I understand the basic idea of imaginary time propagation method:

The wavefunction $\psi(x,t)$ as a superposition of energy eigenstates $\phi_m(x)$: $$ \psi(x,t)=\sum_m \phi_m(x)e^{-iE_mt/\hbar} $$ In imaginary time, ${t}\rightarrow{-it}$, $$ \psi(x,-it)=\sum_m \phi_m(x)e^{-E_mt/\hbar}=e^{-E_ot/\hbar}\bigg(\phi_o+\phi_1e^{-(E_1-E_o)t/\hbar}+\phi_1e^{-(E_2-E_o)t/\hbar}+........\bigg) $$ As time $t$ increases the terms with greater exponents will decay more rapidly, leaving behind the ground state.

But how do i make a program or subroutine to find the ground state wavefunction using imaginary time propagation for a basic one dimensional problem, preferably in Fortran ?

Ref to 7.12 in an introduction to computational physics by Pang.

The macroscopic state of Bose–Einstein condensate is described by the Gross–Pitaevskii equation: $$ i\hbar\frac{\partial \Psi(x,t)}{\partial t}=\frac{-\hbar^{2}}{2m}\frac{\partial^2 \Psi(x,t)}{\partial x^2}+V_{ext}\Psi(x,t)+g|\Psi(x,t)|^2\Psi(x,t) $$ where $\psi(x,t)$ is the macroscopic wavefunction, $m$ and $g$ are two system-related parameters, and $V_{ext}(x)$ is the external potential. Develop a program that solves this equation numerically. Consider various potentials, such as a parabolic or a square well.

Can I apply Finite-difference method or Crank-Nickelson method, similar to simple diffusion equation, by substituting for $\frac{\partial \Psi(x,t)}{\partial t}, \frac{\partial^2 \Psi(x,t)}{\partial x^2}, |\Psi(x,t)|^2\Psi(x,t), \Psi(x,t)$, after inputting the imaginary time to get rid of '$i$' ?

or how do I apply imaginary time evolution to Schrodinger equation of very basic 1D system ?

Note: It'd be very helpful if someone can give me advice on where to start.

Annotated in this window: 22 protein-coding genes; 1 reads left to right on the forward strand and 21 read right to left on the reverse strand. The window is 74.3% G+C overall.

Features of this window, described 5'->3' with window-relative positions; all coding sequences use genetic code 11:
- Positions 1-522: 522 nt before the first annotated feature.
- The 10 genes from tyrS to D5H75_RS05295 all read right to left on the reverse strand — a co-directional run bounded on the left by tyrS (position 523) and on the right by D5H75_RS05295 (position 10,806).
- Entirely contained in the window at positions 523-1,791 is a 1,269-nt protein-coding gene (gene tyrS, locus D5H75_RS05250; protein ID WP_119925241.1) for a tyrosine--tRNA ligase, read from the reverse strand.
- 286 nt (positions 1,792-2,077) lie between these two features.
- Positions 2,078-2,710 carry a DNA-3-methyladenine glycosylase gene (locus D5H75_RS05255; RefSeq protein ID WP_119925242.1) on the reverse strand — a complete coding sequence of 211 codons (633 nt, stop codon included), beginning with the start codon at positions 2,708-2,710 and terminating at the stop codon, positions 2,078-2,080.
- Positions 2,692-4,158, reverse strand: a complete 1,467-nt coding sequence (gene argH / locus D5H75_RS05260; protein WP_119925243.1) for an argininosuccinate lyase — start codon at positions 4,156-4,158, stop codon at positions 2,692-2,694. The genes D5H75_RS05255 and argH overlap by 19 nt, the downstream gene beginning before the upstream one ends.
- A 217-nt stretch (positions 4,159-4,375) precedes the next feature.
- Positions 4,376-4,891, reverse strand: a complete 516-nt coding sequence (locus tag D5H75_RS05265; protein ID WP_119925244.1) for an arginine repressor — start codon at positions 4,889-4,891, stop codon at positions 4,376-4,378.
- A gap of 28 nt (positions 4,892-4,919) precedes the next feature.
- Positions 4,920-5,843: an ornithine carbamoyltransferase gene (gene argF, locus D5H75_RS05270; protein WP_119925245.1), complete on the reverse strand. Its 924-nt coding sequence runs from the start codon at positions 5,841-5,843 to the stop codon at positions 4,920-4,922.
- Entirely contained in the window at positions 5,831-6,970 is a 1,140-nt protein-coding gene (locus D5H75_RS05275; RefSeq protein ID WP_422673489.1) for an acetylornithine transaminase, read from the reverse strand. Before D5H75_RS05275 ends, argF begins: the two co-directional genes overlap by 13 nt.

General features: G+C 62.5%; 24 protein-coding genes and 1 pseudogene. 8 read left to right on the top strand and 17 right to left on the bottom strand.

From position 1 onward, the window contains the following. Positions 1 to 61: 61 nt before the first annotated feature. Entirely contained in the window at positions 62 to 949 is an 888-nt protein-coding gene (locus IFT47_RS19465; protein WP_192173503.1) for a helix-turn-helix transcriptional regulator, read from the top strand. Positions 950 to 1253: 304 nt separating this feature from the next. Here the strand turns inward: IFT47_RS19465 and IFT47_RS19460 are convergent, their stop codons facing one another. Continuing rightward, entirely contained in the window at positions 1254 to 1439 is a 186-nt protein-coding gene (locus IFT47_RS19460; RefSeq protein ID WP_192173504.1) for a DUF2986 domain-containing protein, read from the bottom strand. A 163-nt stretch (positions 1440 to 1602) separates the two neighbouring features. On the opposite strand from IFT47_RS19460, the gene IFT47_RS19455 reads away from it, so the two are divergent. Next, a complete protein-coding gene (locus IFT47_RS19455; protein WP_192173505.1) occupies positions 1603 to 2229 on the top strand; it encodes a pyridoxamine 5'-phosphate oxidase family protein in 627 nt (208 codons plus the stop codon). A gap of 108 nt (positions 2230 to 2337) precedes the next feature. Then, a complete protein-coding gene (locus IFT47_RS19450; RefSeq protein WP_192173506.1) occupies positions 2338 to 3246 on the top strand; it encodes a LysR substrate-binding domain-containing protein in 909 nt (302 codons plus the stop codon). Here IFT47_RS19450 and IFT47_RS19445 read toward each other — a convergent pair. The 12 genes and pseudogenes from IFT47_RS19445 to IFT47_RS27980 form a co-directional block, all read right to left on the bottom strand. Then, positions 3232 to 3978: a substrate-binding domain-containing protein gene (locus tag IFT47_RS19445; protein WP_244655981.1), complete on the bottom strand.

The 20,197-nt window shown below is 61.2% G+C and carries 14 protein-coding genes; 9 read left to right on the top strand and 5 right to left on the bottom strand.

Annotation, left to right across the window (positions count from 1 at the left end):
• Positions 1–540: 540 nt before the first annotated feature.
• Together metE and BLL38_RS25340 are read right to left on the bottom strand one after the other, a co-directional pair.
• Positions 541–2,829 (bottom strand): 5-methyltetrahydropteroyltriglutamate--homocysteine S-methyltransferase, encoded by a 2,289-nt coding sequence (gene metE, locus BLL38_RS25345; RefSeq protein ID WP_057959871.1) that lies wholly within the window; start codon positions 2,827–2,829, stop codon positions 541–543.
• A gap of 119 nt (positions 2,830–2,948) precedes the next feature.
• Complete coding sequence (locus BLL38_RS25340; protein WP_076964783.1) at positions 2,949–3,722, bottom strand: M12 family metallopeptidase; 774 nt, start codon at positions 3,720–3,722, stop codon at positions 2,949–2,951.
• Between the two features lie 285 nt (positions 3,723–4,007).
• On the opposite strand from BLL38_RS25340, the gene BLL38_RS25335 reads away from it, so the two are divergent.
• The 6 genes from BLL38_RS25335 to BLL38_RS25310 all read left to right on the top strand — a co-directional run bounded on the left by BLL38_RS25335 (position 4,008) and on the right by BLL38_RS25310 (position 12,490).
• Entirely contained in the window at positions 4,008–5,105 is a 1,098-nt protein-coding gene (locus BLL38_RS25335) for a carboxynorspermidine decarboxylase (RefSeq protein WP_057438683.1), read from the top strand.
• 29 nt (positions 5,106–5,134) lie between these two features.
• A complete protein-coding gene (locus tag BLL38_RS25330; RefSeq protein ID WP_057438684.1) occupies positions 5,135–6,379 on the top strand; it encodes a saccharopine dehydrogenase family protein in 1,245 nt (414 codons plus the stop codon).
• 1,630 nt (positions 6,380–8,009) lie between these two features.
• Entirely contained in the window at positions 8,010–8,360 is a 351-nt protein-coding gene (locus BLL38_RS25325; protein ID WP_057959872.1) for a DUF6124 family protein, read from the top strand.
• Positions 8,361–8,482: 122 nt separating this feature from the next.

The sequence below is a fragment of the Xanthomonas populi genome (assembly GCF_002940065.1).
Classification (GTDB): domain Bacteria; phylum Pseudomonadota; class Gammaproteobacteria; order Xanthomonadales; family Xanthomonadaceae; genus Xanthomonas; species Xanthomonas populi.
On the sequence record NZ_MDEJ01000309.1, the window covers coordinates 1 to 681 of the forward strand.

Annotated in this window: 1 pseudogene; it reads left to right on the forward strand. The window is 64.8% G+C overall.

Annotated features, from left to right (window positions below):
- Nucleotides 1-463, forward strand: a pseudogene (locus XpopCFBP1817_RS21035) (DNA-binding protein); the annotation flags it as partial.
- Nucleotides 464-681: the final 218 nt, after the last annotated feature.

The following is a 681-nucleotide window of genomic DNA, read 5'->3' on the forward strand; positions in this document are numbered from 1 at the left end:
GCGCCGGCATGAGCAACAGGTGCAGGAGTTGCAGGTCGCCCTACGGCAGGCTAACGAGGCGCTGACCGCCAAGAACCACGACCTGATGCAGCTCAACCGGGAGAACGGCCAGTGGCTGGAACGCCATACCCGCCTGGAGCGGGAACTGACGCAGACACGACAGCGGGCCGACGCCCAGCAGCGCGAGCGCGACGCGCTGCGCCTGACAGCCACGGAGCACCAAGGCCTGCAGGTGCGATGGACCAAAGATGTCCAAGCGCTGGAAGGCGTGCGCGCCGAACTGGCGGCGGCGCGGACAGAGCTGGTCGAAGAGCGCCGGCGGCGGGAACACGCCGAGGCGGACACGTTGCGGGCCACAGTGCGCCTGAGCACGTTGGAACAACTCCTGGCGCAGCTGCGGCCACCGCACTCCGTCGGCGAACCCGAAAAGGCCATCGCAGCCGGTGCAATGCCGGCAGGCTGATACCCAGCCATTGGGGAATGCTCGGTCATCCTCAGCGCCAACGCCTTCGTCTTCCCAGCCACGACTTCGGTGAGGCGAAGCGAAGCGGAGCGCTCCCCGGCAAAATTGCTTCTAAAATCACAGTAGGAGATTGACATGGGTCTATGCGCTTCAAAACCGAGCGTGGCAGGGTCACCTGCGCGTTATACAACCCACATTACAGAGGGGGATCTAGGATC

1 Answer 1


It's a bit heavy, but not all of it must be read to get a useable method : Computing the ground state solution of Bose-Einstein condensates by a normalized gradient flow, Bao and Du.

I believe -- it's been a while since I worked on it -- that you have to move to imaginary time (as you said, by using $-it$ instead of $t$). Then you want to propagate along time the equation obtained (something like : $\frac{\partial \Psi}{\partial t} = \frac{1}{2} \Delta \Psi - V(x,y)\Psi - \beta |\Psi|^2 \Psi$ ), which can be done as follows.

Each time-step of this propagation can then be separated in two "sub-steps" (basically, it means to take into account two different parts of the righ hand side of the above equation), using "Time splitting spectral method" (TSSP) described p. 10 in the above reference.

You can then solve these "sub-timesteps" on $|\Psi|^2 = \rho$. One is easier to solve in Fourier space, the other is exactly solvable.

For each iteration, the energy can then be computed and you just need to set a convergence criterion to get your ground state.

  • $\begingroup$ This might be a different question entirely, but slightly related. If I set up an algorithm to solve the schroedinger equation for a given potential (Coulomb like). Using the time imaginary propagation I get the ground state. How do I get the other excited states? Must I add the angular momentum operator to the Hamiltonian (l(l+1) term) ? or is it enough for the function that I propagate to have the corresponding number of nodes? $\endgroup$
    – alexandra
    Jul 30, 2017 at 8:24

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